Pass Labs technology

Pass Labs are the brain-child of one of the world’s greatest amplifier designers Nelson Pass. Nelson has been designed world class state of the art amplifiers at Pass Labs since 1991 and also had a distinguished career before that at Threshold audio.

Many of Nelson’s designs have reached legendary status amongst the audiophile community. Apart from being an amazing amplifier designer Nelson Pass also gives generously of his time and expertise to the amplifier DIY community through the Burning amp festival as well as contributing designs that can be built on a small budget.

Nelson also designs fantastic amplifiers under the banner of First Watt where this enterprise allows him freedom to experiment with simple linear topologies and take those learnings into Pass Labs which is a hugely beneficial R+D endeavour. The First watt amplifiers are generally lower powered designs where careful loudspeaker matching is required, however with the Pass Labs range there truly is an amplifier for every scenario.

Everything from the “baby” XA 25 amplifier all the way up to the monstrous XS 300, this outstanding product range offers industry leading musical
performance, build quality and value.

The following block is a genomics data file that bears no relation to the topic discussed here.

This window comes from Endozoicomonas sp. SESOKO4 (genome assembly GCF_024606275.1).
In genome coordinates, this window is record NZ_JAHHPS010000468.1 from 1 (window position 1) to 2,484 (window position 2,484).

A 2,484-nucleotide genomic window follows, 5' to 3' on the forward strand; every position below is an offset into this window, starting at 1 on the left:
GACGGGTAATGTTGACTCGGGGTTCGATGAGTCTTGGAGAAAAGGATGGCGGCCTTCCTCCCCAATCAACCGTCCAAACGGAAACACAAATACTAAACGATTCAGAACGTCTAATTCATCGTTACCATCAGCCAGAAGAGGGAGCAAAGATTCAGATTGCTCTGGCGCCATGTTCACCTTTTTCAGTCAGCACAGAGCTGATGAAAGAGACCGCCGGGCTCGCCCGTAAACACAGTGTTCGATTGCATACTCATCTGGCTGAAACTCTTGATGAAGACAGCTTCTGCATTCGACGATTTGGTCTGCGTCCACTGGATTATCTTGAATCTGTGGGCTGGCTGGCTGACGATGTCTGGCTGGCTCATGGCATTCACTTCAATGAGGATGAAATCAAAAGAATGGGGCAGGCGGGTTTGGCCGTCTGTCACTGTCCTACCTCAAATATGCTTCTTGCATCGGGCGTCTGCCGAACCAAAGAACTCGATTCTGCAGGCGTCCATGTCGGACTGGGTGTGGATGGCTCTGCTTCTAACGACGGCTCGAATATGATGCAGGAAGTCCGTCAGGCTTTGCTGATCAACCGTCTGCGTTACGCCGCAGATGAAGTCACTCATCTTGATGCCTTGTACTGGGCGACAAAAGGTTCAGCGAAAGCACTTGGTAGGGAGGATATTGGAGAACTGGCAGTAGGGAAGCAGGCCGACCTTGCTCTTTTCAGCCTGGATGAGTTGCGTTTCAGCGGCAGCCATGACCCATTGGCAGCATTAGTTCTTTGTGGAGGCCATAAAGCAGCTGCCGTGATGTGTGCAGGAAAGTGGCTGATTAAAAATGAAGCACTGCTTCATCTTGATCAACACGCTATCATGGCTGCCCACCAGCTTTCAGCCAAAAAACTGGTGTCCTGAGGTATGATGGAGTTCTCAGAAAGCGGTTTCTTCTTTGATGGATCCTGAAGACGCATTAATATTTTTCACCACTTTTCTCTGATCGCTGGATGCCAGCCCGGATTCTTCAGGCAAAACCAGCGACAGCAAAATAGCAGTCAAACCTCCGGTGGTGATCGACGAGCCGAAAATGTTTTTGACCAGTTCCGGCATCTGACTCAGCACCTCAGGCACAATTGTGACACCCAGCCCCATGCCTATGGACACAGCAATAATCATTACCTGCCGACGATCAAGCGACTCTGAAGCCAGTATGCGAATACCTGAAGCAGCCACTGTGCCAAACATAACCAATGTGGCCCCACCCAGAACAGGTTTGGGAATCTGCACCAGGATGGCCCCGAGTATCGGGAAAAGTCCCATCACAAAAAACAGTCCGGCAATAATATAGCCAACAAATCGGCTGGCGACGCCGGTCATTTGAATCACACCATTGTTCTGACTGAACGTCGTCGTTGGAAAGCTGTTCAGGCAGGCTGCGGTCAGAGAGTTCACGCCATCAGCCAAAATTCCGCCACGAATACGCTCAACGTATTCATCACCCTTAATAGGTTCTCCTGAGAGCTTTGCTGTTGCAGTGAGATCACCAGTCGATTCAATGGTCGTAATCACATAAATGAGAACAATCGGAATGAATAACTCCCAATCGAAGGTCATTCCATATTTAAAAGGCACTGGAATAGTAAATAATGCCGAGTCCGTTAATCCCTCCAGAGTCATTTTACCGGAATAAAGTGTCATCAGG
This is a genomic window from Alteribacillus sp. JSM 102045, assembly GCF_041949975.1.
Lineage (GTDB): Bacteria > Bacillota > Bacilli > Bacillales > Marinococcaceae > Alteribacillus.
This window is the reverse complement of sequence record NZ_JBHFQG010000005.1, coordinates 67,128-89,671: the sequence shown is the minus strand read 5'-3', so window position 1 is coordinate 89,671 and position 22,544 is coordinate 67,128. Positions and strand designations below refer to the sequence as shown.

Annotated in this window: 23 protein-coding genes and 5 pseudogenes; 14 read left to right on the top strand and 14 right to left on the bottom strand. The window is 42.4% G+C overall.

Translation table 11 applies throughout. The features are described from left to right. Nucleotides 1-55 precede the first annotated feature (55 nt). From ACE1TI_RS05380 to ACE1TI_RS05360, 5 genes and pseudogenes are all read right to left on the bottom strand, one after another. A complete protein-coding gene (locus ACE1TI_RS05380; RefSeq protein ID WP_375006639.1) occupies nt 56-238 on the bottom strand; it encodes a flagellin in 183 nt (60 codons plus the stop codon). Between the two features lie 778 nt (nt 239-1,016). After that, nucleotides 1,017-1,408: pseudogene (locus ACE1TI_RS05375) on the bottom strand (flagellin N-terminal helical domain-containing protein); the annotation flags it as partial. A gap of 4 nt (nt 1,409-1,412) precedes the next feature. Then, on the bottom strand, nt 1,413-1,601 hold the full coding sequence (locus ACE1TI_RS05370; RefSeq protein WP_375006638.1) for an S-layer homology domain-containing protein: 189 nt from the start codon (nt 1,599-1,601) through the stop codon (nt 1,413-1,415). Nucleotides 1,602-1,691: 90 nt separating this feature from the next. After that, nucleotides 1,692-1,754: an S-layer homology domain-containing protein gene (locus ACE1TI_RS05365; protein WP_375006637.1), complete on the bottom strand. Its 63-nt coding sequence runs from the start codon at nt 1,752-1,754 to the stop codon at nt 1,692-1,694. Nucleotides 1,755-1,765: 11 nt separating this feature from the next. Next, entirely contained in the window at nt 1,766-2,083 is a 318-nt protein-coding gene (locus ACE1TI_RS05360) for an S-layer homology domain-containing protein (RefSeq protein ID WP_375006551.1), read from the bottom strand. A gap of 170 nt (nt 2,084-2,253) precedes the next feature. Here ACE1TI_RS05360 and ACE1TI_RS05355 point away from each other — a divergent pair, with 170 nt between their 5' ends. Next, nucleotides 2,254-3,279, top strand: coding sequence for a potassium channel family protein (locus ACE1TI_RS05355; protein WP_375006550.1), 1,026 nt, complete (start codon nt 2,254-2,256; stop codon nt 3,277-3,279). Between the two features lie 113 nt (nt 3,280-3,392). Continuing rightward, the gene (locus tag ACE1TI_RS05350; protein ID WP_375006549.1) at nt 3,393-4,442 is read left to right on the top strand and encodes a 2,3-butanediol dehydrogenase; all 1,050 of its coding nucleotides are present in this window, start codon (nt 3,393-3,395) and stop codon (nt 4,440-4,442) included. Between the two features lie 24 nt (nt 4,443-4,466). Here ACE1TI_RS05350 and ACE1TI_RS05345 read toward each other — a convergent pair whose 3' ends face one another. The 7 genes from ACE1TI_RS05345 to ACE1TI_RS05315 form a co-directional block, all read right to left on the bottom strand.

I first came across the work of Nelson Pass a few years ago when I was returning from a visit to the Munich High-end show. I was at the airport waiting for a flight home and I was researching single ended amplifier topologies on the internet and I stumbled upon a wondeful article that Nelson wrote some years ago.

The article intrigued me so much that I simply had to learn more and many chapters later I am very proud to say that Pass Labs are a staple brand of Ultimate Resolution audio. I truly believe that dollar for dollar, or pound for pound Pass labs amplifiers can go up against any other brand and come out on top for musical performance, reliability and most critically value for money.

The first Pass product that I properly listened to was the “baby” XA 25 amplifier and that experience has made a lasting positive impression. Its very difficult to describe in words how a product sounds, and of course I could use colourful, flowery language full of big impressive words, however that’s not really what Ultimate Resolution is about. Instead I will just say that Pass Labs solid state designs have redefined my understanding of what a transistor based amplifier can actually do. Solid state sound which perfectly conveys the realism and emotional impact of voice and instruments. I’m a big fan of valve amplification and when I hear the Pass house sound I do scratch my head and wonder if I will ever need to resort to those wonderful glass bottle power tubes ever again.